Observation 284733: Inonotus obliquus f. sterilis (Vanin) Balandaykin & Zmitr.

When: 2017-07-29

Collection location: Stratton Town Recreation Space, Stratton, Vermont, USA [Click for map]

Who: I. G. Safonov (IGSafonov)

No specimen available

Notes:
My first chaga. Growing on a birch tree in mixed woods.

Images

766519
766520

Please login to propose your own names and vote on existing names.

Eye3 = Observer’s choice
Eyes3 = Current consensus

Comments

Add Comment
You’re welcome, Igor
By: Erlon (Herbert Baker)
2017-08-13 14:10:23 AEST (+1000)

Yes. I documented the fruiting body a few days ago. The fruit body is extremely easy to overlook unless you’re searching for it. http://mushroomobserver.org/286020?q=8Ran

Hello, Herbert
By: I. G. Safonov (IGSafonov)
2017-08-13 13:29:34 AEST (+1000)

Thanks for the explanation. It’s all clear now. Have you ever seen f. obliquus?

Hi Igor,
By: Erlon (Herbert Baker)
2017-08-12 15:19:21 AEST (+1000)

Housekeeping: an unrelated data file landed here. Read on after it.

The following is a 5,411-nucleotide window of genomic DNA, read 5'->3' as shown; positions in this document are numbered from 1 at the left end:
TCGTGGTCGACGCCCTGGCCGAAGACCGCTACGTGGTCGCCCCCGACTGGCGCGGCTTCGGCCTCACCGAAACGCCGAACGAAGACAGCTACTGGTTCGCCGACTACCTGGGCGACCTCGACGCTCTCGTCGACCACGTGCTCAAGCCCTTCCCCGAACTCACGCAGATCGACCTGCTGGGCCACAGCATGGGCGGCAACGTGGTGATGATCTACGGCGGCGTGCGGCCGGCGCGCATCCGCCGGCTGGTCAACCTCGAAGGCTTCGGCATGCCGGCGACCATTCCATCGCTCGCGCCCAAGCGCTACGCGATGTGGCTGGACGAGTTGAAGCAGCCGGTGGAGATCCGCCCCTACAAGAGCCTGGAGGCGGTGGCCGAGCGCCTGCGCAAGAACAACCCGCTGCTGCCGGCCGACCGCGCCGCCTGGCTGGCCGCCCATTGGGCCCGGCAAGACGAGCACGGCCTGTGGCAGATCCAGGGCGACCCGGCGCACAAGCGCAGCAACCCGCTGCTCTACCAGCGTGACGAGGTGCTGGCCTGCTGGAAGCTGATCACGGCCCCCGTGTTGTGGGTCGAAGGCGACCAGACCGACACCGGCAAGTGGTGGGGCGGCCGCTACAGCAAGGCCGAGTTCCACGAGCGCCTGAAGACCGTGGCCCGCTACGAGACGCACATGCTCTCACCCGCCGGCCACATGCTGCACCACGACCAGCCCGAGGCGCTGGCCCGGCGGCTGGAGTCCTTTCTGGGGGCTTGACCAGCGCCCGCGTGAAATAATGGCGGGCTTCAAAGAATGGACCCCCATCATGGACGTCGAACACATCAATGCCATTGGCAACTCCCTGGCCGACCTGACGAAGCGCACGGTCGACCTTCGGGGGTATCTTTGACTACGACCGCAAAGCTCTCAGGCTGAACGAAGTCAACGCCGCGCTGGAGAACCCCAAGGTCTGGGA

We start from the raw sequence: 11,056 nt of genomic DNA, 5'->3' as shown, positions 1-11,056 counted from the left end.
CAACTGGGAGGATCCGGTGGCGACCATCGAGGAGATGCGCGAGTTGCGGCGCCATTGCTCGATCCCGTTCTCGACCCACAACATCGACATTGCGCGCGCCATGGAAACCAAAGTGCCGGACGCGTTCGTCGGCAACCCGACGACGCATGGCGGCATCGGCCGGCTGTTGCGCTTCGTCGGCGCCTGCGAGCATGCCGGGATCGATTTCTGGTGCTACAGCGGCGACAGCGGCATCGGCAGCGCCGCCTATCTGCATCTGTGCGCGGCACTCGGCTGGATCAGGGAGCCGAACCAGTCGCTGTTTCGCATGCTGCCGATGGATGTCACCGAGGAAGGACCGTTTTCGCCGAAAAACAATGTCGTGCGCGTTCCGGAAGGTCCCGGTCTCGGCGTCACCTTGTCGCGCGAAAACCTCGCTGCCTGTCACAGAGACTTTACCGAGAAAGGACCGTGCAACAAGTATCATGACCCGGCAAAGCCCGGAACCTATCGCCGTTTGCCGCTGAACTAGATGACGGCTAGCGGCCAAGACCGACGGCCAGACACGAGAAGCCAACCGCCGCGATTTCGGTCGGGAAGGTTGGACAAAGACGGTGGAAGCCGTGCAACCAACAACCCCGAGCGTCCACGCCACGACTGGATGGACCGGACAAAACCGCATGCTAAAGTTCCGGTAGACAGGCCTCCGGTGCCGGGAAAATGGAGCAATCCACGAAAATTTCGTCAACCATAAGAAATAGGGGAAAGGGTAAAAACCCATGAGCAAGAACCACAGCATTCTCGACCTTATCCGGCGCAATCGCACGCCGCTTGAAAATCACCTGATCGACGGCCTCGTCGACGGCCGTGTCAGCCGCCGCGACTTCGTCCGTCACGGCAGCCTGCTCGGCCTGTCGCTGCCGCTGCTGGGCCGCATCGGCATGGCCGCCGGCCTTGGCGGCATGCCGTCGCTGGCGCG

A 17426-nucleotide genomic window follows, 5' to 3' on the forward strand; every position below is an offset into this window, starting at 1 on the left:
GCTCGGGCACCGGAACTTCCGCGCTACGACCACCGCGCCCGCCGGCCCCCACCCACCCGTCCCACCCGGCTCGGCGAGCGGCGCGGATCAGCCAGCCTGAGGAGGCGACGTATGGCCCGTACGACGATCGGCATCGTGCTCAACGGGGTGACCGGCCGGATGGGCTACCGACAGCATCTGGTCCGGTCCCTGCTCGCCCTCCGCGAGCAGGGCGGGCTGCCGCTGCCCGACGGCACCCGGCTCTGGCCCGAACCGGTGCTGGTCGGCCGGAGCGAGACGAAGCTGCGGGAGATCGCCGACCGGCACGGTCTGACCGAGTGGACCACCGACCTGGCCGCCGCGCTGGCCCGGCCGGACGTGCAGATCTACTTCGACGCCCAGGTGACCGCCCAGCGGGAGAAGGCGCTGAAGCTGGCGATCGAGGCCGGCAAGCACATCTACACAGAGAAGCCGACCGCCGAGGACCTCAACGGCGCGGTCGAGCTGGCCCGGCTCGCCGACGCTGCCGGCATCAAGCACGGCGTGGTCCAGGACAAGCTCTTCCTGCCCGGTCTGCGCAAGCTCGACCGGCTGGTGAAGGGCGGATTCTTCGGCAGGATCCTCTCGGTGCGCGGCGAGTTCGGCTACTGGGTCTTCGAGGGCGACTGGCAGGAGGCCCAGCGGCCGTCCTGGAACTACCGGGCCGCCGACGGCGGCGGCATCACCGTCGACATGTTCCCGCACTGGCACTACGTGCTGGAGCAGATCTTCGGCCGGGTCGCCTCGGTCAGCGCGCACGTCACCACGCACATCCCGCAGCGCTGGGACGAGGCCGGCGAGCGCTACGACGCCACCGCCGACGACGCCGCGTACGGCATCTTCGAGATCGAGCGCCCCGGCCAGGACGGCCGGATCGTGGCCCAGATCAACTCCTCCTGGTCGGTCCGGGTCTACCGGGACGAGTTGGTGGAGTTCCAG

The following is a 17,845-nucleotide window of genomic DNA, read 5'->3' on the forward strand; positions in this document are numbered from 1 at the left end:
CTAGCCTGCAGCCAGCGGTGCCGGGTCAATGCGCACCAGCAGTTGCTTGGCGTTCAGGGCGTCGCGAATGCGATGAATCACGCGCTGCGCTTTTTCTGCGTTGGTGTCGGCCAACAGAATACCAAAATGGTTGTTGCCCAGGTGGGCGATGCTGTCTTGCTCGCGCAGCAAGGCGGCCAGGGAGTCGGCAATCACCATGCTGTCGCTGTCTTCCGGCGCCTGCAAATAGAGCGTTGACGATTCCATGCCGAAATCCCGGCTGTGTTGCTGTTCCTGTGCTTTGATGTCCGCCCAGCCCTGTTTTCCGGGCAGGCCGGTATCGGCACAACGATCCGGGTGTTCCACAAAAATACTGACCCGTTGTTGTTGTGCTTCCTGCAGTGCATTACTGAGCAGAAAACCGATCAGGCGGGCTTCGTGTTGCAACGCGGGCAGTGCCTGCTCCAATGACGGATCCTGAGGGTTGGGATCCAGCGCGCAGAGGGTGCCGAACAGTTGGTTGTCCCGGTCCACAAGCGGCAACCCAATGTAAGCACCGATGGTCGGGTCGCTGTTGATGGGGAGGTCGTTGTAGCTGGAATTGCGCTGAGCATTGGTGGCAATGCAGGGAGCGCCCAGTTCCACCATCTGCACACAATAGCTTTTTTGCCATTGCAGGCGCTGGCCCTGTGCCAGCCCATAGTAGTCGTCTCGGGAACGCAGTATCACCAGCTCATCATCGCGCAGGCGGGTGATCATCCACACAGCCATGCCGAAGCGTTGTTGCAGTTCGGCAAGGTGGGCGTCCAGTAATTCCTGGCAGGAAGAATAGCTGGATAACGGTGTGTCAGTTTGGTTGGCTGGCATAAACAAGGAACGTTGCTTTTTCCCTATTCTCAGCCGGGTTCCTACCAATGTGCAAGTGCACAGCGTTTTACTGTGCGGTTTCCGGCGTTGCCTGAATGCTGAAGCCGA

I. obliquus f. sterilis refers to the Chaga itself. The fruiting body which forms separately is called Inonotus obliquus f. obliquus. I’ve provided some more information on the name page of the former. Inonotus glomeratus and a few other species are also known to produce sterile conks on occasion. I. obliquus f. sterilis (chaga) forms on living hosts as a result of the host trying to seal off the point of infection. Once the host dies; I. obliquus fruits, spreading its spores to another wounded host, starting the cycle over again.

Thanks, Herbert
By: I. G. Safonov (IGSafonov)
2017-08-12 14:38:51 AEST (+1000)

Why f. sterilis as opposed to the garden-variety chaga?

Created: 2017-08-02 11:25:39 AEST (+1000)
Last modified: 2017-08-14 02:14:26 AEST (+1000)
Viewed: 108 times, last viewed: 2018-07-17 02:01:59 AEST (+1000)
Show Log